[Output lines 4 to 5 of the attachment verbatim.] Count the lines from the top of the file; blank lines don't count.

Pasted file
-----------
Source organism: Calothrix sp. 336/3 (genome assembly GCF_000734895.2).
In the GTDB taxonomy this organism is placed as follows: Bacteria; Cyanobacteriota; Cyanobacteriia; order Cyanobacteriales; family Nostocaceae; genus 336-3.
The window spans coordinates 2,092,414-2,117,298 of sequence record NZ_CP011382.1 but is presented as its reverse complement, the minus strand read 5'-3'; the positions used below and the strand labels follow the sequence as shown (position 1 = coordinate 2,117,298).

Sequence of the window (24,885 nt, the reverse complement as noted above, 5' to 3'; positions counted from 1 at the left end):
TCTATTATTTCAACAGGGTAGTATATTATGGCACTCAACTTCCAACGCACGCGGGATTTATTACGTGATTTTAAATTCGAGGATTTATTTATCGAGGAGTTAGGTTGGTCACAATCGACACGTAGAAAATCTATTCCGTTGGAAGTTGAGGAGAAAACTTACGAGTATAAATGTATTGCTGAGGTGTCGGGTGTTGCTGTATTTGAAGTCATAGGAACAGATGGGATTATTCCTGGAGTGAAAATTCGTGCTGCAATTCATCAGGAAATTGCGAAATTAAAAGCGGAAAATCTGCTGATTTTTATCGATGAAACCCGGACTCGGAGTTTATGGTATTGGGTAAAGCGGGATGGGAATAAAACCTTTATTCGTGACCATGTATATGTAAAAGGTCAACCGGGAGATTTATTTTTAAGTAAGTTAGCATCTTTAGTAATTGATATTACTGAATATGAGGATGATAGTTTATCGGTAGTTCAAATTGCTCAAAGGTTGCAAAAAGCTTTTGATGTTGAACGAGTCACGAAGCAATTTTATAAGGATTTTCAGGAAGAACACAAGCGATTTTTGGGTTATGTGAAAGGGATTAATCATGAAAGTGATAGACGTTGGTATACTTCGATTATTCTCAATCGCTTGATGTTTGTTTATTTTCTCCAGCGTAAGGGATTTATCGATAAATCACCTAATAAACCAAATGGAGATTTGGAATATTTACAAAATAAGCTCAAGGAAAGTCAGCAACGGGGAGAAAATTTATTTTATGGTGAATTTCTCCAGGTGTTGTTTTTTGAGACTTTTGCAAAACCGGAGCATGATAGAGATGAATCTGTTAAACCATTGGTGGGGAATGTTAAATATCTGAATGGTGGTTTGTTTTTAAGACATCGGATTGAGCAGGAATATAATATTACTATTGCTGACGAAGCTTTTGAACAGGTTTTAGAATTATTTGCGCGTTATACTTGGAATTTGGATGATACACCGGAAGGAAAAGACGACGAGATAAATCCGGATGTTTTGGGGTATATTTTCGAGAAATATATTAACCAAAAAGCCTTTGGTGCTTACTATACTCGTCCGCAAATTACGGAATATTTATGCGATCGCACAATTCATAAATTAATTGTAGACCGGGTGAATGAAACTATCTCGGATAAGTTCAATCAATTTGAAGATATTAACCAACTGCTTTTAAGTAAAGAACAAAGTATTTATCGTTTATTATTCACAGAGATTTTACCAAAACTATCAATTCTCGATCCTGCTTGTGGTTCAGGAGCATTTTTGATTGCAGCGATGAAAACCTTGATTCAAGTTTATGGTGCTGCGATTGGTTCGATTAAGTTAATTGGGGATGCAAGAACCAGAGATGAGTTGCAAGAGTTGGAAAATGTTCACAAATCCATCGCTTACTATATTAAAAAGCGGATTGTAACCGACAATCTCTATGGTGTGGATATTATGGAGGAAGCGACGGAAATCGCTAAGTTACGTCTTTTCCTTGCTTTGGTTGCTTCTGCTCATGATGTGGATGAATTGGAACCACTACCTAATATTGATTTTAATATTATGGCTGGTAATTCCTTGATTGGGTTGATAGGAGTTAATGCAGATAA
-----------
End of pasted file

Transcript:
Sequence of the window (24,885 nt, the reverse complement as noted above, 5' to 3'; positions counted from 1 at the left end):
TCTATTATTTCAACAGGGTAGTATATTATGGCACTCAACTTCCAACGCACGCGGGATTTATTACGTGATTTTAAATTCGAGGATTTATTTATCGAGGAGTTAGGTTGGTCACAATCGACACGTAGAAAATCTATTCCGTTGGAAGTTGAGGAGAAAACTTACGAGTATAAATGTATTGCTGAGGTGTCGGGTGTTGCTGTATTTGAAGTCATAGGAACAGATGGGATTATTCCTGGAGTGAAAATTCGTGCTGCAATTCATCAGGAAATTGCGAAATTAAAAGCGGAAAATCTGCTGATTTTTATCGATGAAACCCGGACTCGGAGTTTATGGTATTGGGTAAAGCGGGATGGGAATAAAACCTTTATTCGTGACCATGTATATGTAAAAGGTCAACCGGGAGATTTATTTTTAAGTAAGTTAGCATCTTTAGTAATTGATATTACTGAATATGAGGATGATAGTTTATCGGTAGTTCAAATTGCTCAAAGGTTGCAAAAAGCTTTTGATGTTGAACGAGTCACGAAGCAATTTTATAAGGATTTTCAGGAAGAACACAAGCGATTTTTGGGTTATGTGAAAGGGATTAATCATGAAAGTGATAGACGTTGGTATACTTCGATTATTCTCAATCGCTTGATGTTTGTTTATTTTCTCCAGCGTAAGGGATTTATCGATAAATCACCTAATAAACCAAATGGAGATTTGGAATATTTACAAAATAAGCTCAAGGAAAGTCAGCAACGGGGAGAAAATTTATTTTATGGTGAATTTCTCCAGGTGTTGTTTTTTGAGACTTTTGCAAAACCGGAGCATGATAGAGATGAATCTGTTAAACCATTGGTGGGGAATGTTAAATATCTGAATGGTGGTTTGTTTTTAAGACATCGGATTGAGCAGGAATATAATATTACTATTGCTGACGAAGCTTTTGAACAGGTTTTAGAATTATTTGCGCGTTATACTTGGAATTTGGATGATACACCGGAAGGAAAAGACGACGAGATAAATCCGGATGTTTTGGGGTATATTTTCGAGAAATATATTAACCAAAAAGCCTTTGGTGCTTACTATACTCGTCCGCAAATTACGGAATATTTATGCGATCGCACAATTCATAAATTAATTGTAGACCGGGTGAATGAAACTATCTCGGATAAGTTCAATCAATTTGAAGATATTAACCAACTGCTTTTAAGTAAAGAACAAAGTATTTATCGTTTATTATTCACAGAGATTTTACCAAAACTATCAATTCTCGATCCTGCTTGTGGTTCAGGAGCATTTTTGATTGCAGCGATGAAAACCTTGATTCAAGTTTATGGTGCTGCGATTGGTTCGATTAAGTTAATTGGGGATGCAAGAACCAGAGATGAGTTGCAAGAGTTGGAAAATGTTCACAAATCCATCGCTTACTATATTAAAAAGCGGATTGTAACCGACAATCTCTATGGTGTGGATATTATGGAGGAAGCGACGGAAATCGCTAAGTTACGTCTTTTCCTTGCTTTGGTTGCTTCTGCTCATGATGTGGATGAATTGGAACCACTACCTAATATTGATTTTAATATTATGGCTGGTAATTCCTTGATTGGGTTGATAGGAGTTAATGCAGATAA